NBA doesn’t need huge stadiums anymore, KeyArena developer says
There’s a lot of star power behind the push for bringing the NBA and NHL to a new arena in SoDo, but the newest player in the battle to renovate KeyArena instead told KIRO Radio’s Dori Monson that there’s still plenty of attraction to investing in KeyArena and Seattle Center.
“We’re not going to focus on what others are doing because we think we’ve got an exciting project on our own,” said Lance Lopes, the Oak View group’s new director of special projects. “But I would say that … Seattle Center is a civil icon. For us, the idea that we have this wonderful gem of a park and community space right in the heart of our city and this is a critical time for all of us to be thinking about what the next 50 or 100 years look like in that location. I like the Space Needle. That’s where I’m gonna put my interest.”
Lopes, a veteran sports executive with Seattle roots, joined the Oak View group, which is is headed by sports executive Tim Leiweke, on Dec. 8 to “lead OVG’s bid to redevelop the KeyArena site into a world-class facility with the ability to serve multiple professional sport teams and the top acts in live music and entertainment.” According to The Seattle Times, the company has business deals in place with 22 sports arenas, including the new Golden 1 Center in Sacramento and the Air Canada Centre in Toronto. Lopes has held several high-profile posts, including vice president and general counsel for the Green Bay Packers and Seahawks.
Mayor Ed Murray told 710 ESPN Seattle’s “Brock and Salk” last month that the city is exploring a major renovation of KeyArena, the former home of the Sonics. Murray announced on Oct. 27 that the city will issue a request for proposals (RFP) in January 2017 to solicit plans from private parties interested in redeveloping KeyArena. Proposals are to be centered around developing an “entertainment facility that can host meetings, concerts and sporting events.” Murray said that he is open to either the SoDo or KeyArena renovation options. He said he hopes to have an idea about all of the viable options by “May-ish.”
Lopes said there are still plenty of unknowns but that he has confidence.
“It does remain to be seen but we do have confidence that there is a possibility and an opportunity at Seattle Center,” he said. “The AECOM study certainly gives us some positive feelings about that.”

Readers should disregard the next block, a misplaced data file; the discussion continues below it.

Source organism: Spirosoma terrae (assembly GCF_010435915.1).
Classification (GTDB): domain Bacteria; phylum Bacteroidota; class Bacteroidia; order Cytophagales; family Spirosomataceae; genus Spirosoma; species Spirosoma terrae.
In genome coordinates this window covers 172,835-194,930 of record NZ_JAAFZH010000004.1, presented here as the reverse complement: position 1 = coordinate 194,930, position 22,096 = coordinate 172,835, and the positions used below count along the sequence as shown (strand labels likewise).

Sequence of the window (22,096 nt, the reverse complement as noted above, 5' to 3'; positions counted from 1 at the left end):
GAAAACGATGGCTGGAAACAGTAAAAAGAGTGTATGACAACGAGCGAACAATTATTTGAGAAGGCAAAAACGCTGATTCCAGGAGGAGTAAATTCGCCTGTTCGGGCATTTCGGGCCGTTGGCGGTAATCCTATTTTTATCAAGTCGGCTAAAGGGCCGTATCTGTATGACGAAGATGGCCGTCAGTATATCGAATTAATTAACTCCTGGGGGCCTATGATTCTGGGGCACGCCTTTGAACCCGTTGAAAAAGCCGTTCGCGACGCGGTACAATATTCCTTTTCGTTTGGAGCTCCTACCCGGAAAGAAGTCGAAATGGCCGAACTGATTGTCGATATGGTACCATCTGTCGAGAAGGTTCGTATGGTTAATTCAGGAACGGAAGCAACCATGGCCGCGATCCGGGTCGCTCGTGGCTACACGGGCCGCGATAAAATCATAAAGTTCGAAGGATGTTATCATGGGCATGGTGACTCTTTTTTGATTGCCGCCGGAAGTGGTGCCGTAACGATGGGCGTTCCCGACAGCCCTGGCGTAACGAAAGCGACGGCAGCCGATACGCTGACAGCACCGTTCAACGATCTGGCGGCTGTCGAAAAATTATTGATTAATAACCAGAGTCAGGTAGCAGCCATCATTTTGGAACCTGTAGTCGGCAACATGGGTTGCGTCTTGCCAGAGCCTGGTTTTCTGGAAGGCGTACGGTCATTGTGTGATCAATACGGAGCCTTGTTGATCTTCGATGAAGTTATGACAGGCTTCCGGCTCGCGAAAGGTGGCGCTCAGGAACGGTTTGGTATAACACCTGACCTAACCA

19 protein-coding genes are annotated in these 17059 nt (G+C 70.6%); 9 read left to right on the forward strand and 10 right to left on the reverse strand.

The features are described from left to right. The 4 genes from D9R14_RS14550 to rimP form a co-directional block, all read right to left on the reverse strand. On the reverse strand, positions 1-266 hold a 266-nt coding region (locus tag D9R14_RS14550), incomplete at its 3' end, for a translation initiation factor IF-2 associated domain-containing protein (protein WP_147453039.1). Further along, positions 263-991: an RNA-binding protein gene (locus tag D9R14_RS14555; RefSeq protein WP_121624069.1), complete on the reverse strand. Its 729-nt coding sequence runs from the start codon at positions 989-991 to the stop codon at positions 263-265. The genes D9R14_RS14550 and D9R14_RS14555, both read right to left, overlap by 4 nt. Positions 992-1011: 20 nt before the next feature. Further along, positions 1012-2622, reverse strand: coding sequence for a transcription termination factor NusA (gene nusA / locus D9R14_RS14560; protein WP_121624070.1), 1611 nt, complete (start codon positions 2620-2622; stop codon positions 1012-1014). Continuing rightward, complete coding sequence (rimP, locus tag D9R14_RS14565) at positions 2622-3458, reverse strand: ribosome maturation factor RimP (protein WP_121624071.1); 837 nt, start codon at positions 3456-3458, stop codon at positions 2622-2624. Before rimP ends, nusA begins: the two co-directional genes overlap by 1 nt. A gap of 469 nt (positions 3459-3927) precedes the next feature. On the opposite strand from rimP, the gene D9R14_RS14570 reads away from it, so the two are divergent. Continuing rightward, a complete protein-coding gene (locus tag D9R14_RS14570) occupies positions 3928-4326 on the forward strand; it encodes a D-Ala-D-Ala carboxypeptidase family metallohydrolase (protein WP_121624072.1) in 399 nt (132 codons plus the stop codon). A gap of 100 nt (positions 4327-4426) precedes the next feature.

KeyArena compared to SoDo arena
KeyArena was last used for the Sonics in 2008, before the team moved to Oklahoma City. The belief had been that the NBA would not be interested in returning to the relatively old and small site, though a report by the AECOM architectural firm suggested that the arena could be retrofitted without being torn down for about $285 million. Lopes said the city-commissioned study mainly showed that an arena could work at that location under the current landmark roof structure — or at least the roof structure that might eventually be a landmark.
“And we will actually even look at the footprint beyond just the roof structure itself,” he said. “We’re going to look at it both ways.”
While there was certainty over the viability of revitalizing KeyArena, the Seattle Arena Group, led by five investors – entrepreneur Chris Hansen, Nordstrom co-presidents Pete and Erik Nordstrom, former sonics player and executive Wally Walker and, most recently, Seahawks quarterback Russell Wilson– took the reins to building a new site SoDo area. The group announced in October that they would forgo public funding and privately fund the entire project. They are primarily focused on convincing the Seattle City Council to vacate a one-block stretch of Occidental Avenue, which the Council rejected with a 5-4 vote in May. They made a new pitch in a letter last week to Mayor Ed Murray and King County Executive Dow Constantine that says the group would only vacate a street and build an arena if they acquire an NBA or NHL team, also opening up the possibility of building the complex if only an NHL team is secured. They asked for the City to tear up the existing Memorandum of Understanding on the SoDo arena, which is set to expire next year, and says that construction of the arena would only begin “until and less and NBA or NHL franchise has been acquired.”
Lopes said the KeyArena redevelopment would not need a commitment from the NBA or NHL either. He said the goal is for the arena to be able to stand on its own
“We believe that we can operate a venue with or without professional sports at a profit and have a good deal for the city,” he said. “We certainly are going to build it to accommodate the professional sports leagues. Our partners are very experienced in that with ICON Venue group, they’ve built dozens of these types of facilities, so we feel confident that whatever we build will be suitable for those leagues.”
When asked for a ballpark cost of the redevelopment, Lopes responded: “We don’t know that yet,” saying that the group is only now starting its study.
“At this point, all we have is the third-party study from AECOM that I think they had come up with about a $250 million number. “We certainly think it’s going to be more than that, substantially more than that, but just how much more remains to be seen. But nowadays we certainly know that arenas are $300, $400 million at a minimum and can get up in the $600 and $700 million range in certain challenging construction environments, so we don’t know. We’ll have to work on that piece.”